Developing the 10th-Generation Honda Civic
Gary Evert says that he feels like he’s gone full-circle.
One of his early jobs with Honda, following obtaining a mechanical engineering degree from the University of Washington, was in Japan, working on the Civic. He says that he “designed a little bracket on the suspension.”
Now Evert is the North American Development Leader for the 10th generation Civic.
And there’s an interesting aspect of the development of this Civic.
Historically, Honda and other companies that were once referred to as “transplants” in the U.S. worked hard to develop their own local design and engineering capabilities. Sure, they built plants in places like Marysville, Georgetown and Smyrna, but by and large the products produced in those factories were developed in places like Tochigi, Toyota City and Yokosuka.
With time, there has been more design and development transferred to places like Raymond, Ohio, and Ann Arbor and Farmington Hills, Michigan.
But Evert admits that in the case of Honda vehicles, the development responsibilities have pretty much been focused on work for vehicles that are North American-centric, vehicles like the Pilot crossover and the Odyssey minivan. As these are vehicles that are predominantly for the North American market, it makes sense to have development work done there.
The Civic is a global vehicle. A vehicle that has been purchased more than 35-million times since the first car went on sale in 1972. Of that number, U.S. sales have accounted for about a third. And when you drill down into the people who are buying Civics in the U.S., it turns out that it is exceedingly popular with an age segment that is highly desired by all OEMs: the under-35 group. The Civic was the most-popular car for that cohort from 2007 to 2013. In 2014 the Honda Accord bested it. The point here is that the Civic is a gateway into the Honda brand. And potentially into Acura, as well. Which elevates its importance.
So when they set about to develop the 10th-generation platform for the two body styles that are fundamental for the car in the U.S. market—the sedan and the coupe—a platform that has global use (those two styles will be complemented by a third, a five-door, which was developed in Japan), the decision was made to base the development program in the U.S.
Said plainly: the global development for the global car is being done by a team that is not located anywhere near global HQ.
The global leader for the Civic is Mitsuru Kariya. Evert reports to him. Kariya relocated to Ohio for the program.
For those familiar with the Honda engineering position nomenclature, the person in charge is designated the LPL, or “large project leader.” For the first-generation Acura RDX crossover, Evert was the LPL. He points out that the RDX was primarily focused on the U.S. market, and the first-gen vehicle was built from 2006 to 2012 in the Marysville plant in Ohio. So that, in large part, explains that.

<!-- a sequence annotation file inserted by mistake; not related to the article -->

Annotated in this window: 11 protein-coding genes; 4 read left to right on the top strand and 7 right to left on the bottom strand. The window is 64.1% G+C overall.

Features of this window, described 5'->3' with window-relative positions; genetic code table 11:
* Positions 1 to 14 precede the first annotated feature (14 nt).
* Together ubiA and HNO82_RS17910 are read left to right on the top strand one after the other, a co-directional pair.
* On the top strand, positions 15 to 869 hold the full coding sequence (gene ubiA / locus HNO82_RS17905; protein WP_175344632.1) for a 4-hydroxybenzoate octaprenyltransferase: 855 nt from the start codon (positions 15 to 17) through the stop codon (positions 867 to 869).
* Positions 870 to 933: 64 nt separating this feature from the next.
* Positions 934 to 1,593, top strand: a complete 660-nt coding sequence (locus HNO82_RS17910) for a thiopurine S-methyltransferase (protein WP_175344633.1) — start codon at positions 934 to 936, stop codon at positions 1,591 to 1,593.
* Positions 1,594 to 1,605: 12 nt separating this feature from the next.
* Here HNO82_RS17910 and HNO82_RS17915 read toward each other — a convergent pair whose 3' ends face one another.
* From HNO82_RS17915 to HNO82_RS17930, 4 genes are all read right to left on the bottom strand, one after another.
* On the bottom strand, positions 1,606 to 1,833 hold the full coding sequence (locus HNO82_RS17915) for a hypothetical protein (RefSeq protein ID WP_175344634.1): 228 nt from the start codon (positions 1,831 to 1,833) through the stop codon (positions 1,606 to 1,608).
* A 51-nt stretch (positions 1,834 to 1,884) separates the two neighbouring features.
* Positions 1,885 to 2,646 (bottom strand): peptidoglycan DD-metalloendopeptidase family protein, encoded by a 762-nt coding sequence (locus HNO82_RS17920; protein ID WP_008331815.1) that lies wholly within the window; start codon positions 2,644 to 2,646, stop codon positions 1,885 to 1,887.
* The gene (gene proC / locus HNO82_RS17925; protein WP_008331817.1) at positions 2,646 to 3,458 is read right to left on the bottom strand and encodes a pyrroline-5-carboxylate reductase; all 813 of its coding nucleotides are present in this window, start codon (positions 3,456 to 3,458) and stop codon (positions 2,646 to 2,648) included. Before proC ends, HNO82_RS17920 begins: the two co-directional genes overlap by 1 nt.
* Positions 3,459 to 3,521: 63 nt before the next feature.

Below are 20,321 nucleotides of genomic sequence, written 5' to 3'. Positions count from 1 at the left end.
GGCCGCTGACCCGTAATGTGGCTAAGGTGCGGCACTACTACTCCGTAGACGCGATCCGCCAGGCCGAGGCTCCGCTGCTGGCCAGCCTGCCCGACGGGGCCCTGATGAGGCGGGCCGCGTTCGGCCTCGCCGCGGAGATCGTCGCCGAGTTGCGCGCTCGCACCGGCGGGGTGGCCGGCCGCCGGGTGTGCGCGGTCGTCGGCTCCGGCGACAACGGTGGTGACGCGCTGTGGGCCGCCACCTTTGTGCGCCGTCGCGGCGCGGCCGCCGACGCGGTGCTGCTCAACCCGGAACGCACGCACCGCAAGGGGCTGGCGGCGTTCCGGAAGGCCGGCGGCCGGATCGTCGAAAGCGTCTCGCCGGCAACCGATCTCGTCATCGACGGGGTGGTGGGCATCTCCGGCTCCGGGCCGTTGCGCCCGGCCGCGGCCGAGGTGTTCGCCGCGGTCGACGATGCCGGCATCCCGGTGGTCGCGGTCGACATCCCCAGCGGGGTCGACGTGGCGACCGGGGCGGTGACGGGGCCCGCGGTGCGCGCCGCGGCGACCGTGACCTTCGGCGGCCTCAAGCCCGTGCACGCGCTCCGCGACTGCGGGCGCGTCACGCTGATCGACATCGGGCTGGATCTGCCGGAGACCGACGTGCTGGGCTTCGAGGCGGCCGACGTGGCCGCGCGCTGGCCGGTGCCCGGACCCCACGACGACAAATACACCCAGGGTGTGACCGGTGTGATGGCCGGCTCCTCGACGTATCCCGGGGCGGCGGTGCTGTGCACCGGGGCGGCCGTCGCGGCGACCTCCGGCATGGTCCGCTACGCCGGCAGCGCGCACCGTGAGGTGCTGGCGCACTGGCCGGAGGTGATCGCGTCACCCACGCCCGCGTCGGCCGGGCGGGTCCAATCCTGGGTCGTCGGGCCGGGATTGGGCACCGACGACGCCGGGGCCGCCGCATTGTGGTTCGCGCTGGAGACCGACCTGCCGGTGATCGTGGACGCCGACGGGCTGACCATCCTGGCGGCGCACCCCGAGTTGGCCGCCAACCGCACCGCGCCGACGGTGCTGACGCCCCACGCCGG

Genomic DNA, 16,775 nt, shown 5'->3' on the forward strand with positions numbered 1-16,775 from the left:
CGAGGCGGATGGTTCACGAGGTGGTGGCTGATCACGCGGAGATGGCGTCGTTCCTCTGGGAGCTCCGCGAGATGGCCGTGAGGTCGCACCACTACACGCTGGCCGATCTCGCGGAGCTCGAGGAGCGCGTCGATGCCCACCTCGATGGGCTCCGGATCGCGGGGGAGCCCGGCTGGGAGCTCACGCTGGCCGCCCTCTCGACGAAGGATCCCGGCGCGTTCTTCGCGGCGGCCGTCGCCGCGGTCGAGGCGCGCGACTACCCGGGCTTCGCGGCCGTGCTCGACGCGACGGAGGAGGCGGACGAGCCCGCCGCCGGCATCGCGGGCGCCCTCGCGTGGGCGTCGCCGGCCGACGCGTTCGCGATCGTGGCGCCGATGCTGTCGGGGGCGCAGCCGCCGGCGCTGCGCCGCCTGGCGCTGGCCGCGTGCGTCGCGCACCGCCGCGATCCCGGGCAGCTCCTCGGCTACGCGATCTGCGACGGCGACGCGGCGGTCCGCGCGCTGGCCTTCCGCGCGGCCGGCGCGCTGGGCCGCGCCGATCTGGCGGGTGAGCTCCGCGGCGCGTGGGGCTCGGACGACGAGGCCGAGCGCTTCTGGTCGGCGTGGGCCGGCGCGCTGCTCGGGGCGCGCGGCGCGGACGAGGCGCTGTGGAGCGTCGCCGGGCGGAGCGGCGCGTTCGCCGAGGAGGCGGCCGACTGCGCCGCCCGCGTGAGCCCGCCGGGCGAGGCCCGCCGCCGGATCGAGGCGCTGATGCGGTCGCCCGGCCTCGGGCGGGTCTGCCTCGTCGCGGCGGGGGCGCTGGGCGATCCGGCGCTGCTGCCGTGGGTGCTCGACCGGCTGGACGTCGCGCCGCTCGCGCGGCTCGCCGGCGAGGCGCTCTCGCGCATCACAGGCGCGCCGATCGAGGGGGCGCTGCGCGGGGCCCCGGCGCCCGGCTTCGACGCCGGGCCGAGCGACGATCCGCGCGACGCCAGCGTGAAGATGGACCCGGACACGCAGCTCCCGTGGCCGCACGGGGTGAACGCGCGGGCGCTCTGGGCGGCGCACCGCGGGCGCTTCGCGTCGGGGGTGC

LPLs have people working for them on various subsystems, like body and chassis. These people are designated “ALPLs”—with the “A” signifying “assistant.”
So although the North American team—the car’s global launch occurred on October 20, 2015, at Honda of Canada Mfg. in Alliston, Ontario, underscoring that this is a North American, not just U.S., development, as Manufacturing is certainly part of the input—was responsible for the development of the platform, Evert says that in this case he’s really the ALPL, as Kariya is the person who has primary responsibility for Civic the world over.
But given the fact that Honda has had a non-trivial presence in the U.S. for more than a quarter century, one might well wonder why it has taken so long for design and engineering responsibility of this magnitude to be given to the U.S.
And Evert answers, “There needs to be a maturing of an organization. And now it is time for R&D [as in the U.S. team in Ohio and California] to take that step. The level of difficulty when you take something from a North American product to a global product is unbelievable. You have so many variations coming off of it. It is phenomenal. You have to understand the different features and requirements from around the world—and the factories around the world. So it was felt that now it’s time for U.S. R&D to take the next step in developing a global vehicle.”
Presumably, this means that going forward, there will be more responsibility for that R&D team.
Historically, when Civics were developed, they were given thematic nicknames, Evert says. So the generation-two car was the “Super Civic,” followed by the “Wonder Civic,” “Grand Civic,” “Sports Civic” (for which he designed the little bracket), and “Miracle Civic.” The sixth-generation Civic was the last to have a nickname.
The ninth-generation Civic, model year 2012, was roundly criticized, so much so that the company did a non-trivial refresh for model year 2013. It was fairly evident to people inside and out of Honda that the ninth execution was something that they didn’t want to repeat. Countermeasures were taken.
Evert recalls of what had happened, “Somewhere along the line, we lost those exciting names and the character of some of those vehicles. We began to focus on the North American mass market competitors like the Corolla.”
Whereas the Corolla was arguably a car for young families and thrifty transportation, the Civic had come to develop a reputation for sportiness and had great appeal to driving enthusiasts. But that reputation was dented.
And that wasn’t lost on Evert and his team.